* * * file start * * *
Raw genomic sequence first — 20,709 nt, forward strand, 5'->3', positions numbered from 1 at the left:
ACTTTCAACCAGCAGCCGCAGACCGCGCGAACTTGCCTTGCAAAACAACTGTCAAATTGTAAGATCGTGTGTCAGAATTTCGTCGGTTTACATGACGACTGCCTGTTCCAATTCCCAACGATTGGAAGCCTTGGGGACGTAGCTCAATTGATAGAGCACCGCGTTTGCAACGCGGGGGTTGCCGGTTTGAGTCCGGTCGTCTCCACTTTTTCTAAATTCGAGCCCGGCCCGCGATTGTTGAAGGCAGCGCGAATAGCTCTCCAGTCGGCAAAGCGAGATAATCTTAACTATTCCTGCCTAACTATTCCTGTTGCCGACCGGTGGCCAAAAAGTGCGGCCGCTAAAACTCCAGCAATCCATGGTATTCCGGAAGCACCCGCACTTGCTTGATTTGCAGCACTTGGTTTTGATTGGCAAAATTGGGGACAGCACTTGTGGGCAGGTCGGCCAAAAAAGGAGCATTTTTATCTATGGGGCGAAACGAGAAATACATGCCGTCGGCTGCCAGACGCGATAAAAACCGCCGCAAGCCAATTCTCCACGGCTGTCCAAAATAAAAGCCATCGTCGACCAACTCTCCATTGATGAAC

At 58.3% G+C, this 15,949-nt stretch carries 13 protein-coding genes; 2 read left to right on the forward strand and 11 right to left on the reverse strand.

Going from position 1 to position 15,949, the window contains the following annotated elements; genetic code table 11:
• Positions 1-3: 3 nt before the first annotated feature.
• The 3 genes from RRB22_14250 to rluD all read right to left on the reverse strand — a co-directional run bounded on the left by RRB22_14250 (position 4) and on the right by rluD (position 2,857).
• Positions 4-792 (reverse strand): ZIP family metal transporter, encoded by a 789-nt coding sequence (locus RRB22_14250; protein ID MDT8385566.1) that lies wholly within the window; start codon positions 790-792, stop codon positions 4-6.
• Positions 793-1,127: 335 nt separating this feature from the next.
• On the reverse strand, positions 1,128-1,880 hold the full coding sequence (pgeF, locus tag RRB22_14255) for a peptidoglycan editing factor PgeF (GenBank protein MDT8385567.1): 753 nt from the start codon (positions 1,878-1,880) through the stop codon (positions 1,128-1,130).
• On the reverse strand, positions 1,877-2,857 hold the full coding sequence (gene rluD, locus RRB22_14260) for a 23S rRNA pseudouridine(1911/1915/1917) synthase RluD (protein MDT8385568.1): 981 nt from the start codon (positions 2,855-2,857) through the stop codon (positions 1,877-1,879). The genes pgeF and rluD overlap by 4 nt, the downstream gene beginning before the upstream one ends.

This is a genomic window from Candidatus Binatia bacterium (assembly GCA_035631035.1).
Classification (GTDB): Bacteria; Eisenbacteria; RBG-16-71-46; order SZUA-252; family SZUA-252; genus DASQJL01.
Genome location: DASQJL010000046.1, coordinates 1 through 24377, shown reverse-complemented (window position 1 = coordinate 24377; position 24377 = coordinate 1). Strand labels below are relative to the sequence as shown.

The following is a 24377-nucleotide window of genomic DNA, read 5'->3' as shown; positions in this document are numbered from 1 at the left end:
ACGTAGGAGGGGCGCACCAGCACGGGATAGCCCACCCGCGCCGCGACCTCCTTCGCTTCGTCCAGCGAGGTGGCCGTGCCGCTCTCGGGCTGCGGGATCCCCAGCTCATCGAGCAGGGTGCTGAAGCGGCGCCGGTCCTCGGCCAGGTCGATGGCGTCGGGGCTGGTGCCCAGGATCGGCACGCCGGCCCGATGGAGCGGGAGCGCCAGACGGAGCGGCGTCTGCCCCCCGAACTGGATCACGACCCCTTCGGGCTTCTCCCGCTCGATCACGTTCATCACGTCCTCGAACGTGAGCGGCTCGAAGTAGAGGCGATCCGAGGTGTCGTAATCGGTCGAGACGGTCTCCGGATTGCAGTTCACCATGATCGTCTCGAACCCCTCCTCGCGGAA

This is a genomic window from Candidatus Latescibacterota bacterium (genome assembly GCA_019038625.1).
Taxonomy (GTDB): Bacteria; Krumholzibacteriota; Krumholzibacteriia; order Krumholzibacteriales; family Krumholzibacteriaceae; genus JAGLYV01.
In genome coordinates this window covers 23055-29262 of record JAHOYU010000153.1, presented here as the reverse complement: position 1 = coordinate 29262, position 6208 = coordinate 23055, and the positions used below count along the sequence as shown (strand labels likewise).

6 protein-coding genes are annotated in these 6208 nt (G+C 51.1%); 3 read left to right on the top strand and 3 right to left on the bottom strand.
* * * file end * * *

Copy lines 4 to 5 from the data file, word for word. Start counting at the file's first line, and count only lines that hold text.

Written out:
Going from position 1 to position 15,949, the window contains the following annotated elements; genetic code table 11:
• Positions 1-3: 3 nt before the first annotated feature.